He’s back. Linebacker Tedy Bruschi stepped before the cameras, microphones and notebooks yesterday to talk publicly about his situation and comeback. He confirmed that he will be out on the practice field tomorrow, and that he has done his everything possible to ensure that this is the correct decision. Accounts from the media session are filed by Chris Kennedy, Fluto Shinzawa, Dan Ventura, Paul Kenyon and Christopher Price. The medical risks in this situation are low, reports Scott Allen in the Globe, who notes that a full stroke recovery is not an uncommon occurrence especially for a minor stroke, which is what Bruschi suffered. Jon Brodkin also reports that because the doctors repaired the hole in his heart, Bruschi’s stroke risk should be the same as everyone else’s.

The columnists weigh in as well, with Ron Borges making the case that the Patriots organization really had no choice but to accept Bruschi back regardless of any fears that they might have. Jim Donaldson says that Bruschi understands and appreciates the concern of the fans over his well being. Lenny Megliola notes that Bruschi is entering a brave new world here. Injuries are common in the NFL. Strokes aren’t. Unlike his radio partners John Dennis and Jon Meterparel, Gerry Callahan (subscription only) doesn’t think that this is a “selfish” decision by Bruschi, it’s decision made because NFL players are tied to the game in a fashion that you and I cannot fathom. Dennis and Meterparel have disgraced themselves with their comments and accusations towards Bruschi, their claims that this is a selfish decision and one that is all about Tedy. Meterparel was on FSN last night furthering this viewpoint, and when pressed on it, stated “I get paid to give my opinion”. If only it really were your personal opinion, Jon. It’s obvious that for those two people it’s only about being a contrarian and taking the unpopular stand. Steve Buckley (subscription only) states that those who feel Bruschi should have just called it a career are certainly within their rights. He feels it’s Bruschi’s choice. I agree with that. If people are concerned with Bruschi’s health then they have a right to say what they feel. When they start vociferously calling Bruschi selfish, I have a problem. Dan Pires notes that Bruschi’s comeback speech was vintage Tedy. Dan Ventura says that the woes of the team were not a factor in Bruschi’s return.

Michael Felger has his Patriots Report Card, with several positions on the roster receiving “D” and “F” marks after the performance in Denver. Steve Grogan also has his grades on Patsfans.com. Jerome Solomon notes that many of the Patriots problems can be traced to a substandard defense. Tom E Curran states that the next 12 days will in a large part determine what the rest of the Patriots season is going to look like. Alan Greenberg says that the bye week will give the Patriots a chance to get their house in order for the stretch run. Jonathan Comey says that there is still time for a Super Bowl run, but he pinpoints five things that need to happen for that possibility to be realized.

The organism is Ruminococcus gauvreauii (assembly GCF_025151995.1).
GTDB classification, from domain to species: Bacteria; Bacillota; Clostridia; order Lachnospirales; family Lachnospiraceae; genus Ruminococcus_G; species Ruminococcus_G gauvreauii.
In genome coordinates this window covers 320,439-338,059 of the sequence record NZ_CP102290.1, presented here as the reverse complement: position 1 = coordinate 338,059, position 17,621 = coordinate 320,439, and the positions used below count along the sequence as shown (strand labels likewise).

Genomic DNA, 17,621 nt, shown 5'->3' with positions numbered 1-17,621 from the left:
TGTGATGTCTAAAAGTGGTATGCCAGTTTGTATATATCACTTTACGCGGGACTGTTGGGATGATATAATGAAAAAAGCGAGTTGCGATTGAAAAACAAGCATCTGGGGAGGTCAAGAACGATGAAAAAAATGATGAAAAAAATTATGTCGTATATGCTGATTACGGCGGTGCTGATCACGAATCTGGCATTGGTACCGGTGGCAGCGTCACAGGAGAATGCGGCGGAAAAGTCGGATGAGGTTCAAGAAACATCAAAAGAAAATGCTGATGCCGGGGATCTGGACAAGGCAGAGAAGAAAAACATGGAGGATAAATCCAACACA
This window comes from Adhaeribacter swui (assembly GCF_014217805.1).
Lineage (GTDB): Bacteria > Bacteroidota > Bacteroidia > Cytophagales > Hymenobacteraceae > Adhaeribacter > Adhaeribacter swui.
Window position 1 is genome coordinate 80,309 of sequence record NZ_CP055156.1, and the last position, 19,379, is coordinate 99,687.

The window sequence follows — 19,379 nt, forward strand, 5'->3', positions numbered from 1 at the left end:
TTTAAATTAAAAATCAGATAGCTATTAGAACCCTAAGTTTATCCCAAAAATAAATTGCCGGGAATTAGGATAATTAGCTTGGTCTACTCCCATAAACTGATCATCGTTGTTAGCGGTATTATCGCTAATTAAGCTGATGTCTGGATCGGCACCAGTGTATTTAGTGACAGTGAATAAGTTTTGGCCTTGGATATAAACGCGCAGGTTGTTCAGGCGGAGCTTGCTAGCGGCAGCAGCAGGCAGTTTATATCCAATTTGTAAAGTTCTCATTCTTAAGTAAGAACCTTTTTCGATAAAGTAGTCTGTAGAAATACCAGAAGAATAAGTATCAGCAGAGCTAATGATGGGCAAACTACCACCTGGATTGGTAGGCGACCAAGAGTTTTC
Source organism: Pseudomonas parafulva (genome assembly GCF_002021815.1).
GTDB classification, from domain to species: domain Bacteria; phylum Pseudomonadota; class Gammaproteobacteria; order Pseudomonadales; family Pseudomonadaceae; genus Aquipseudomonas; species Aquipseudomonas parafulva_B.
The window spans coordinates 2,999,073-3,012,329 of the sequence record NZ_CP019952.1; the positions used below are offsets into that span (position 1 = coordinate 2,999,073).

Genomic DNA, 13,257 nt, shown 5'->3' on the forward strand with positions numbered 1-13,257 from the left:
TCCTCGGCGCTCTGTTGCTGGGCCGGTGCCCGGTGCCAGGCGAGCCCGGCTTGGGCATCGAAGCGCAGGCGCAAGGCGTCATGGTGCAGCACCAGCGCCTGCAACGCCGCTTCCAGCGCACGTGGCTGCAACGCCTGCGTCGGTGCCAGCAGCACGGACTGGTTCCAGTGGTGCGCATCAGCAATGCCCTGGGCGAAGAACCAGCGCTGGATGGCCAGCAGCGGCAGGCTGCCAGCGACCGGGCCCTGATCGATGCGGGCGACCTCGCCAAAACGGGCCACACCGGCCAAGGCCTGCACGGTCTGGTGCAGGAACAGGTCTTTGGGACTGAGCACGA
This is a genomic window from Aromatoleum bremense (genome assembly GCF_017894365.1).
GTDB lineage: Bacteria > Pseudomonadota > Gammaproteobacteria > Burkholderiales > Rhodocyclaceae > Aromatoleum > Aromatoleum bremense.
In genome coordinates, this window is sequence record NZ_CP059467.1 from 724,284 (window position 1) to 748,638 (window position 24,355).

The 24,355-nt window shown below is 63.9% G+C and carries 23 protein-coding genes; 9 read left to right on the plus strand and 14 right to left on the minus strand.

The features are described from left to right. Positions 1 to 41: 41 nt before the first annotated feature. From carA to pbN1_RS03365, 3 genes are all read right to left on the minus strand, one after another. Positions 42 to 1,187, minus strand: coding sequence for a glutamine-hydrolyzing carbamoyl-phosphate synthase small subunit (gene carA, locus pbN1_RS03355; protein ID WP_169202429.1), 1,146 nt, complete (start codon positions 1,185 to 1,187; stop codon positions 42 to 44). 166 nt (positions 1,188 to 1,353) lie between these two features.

The BSMW Game Day Rear View is up and ready for your perusal. Albert Breer looks at Tom Brady’s efforts on Sunday to bring about a miracle comeback. Bill Reynolds has a peek at the new David Halberstam on Bill Belichick “The education of a coach”, which can be pre-ordered through the link at the end of this post. Breer’s notebook looks at some disturbing patterns with the Patriots, while Kenyon’s notebook says not to expect any moves before tomorrow’s trade deadline.

As first reported last night by Jeff Goodman on FoxSports, Marcus Banks will miss at least six weeks due to a stress fracture in his left tibia. Peter May and Steve Bulpett have more on this blow to the third year point guard. Shalise Manza Young has a report on Kendrick Perkins, who aims to become a rebounding and defensive force, and to help with that aim, the third year center has dropped 53 lbs since coming into the league and lowered his body fat from 24 to 11. Bulpett says Doc Rivers wasn’t happy with the film he reviewed of the team’s play on Saturday night in Chicago. May’s notebook looks at David Stern’s new edict on what players are to wear when in public representing the league. Bulpett’s notebook looks at whether we’ll be seeing more of Ricky Davis at the point guard position. Young’s notebook has more on the injury to Banks.

Stephen Harris looks at the Bruins putting in some work on the transition game at practice. Check out the BSMW Boston Bruins Blog Power Play for some round table thoughts from the crew on the first half dozen games of the season for the Bruins. Nancy Marrapese-Burrell reports that Jiri Slegr will sit out of tonight’s game against the Canadiens due to a sore back. Harris’ notebook reports that the Senators player who kicked Hal Gill on Saturday night will be suspended for five games.

Chris Snow and Michael Silverman report on Trot Nixon undergoing surgery on his left knee. Gordon Edes looks at the White Sox looking to erase history and finish what they started.

Bill Griffith has a look at Hazel Mae, and does a little follow-up to John Molori’s column from last week on the NESN personality. The interview with Molori caused a buzz at NESN headquarters and prompted a meeting with Mae, after which NESN President Sean McGrail stated: ”I’m comfortable that [the interview] doesn’t reflect her core beliefs and values.” Dom Amore wonders if the White Sox in the World Series is going to have as much of a impact for FOX as having the Red Sox did last year. If you missed it yesterday, check out David Scott’s report on the possibility of Howard Bryant leaving the Herald to be the beat writer covering the Redskins for the Washington Post.

Nationally, check out the New York Sports News and Bay Area Sports page for news and headlines around the country.

OLN has Bruins/Canadiens at 7:30.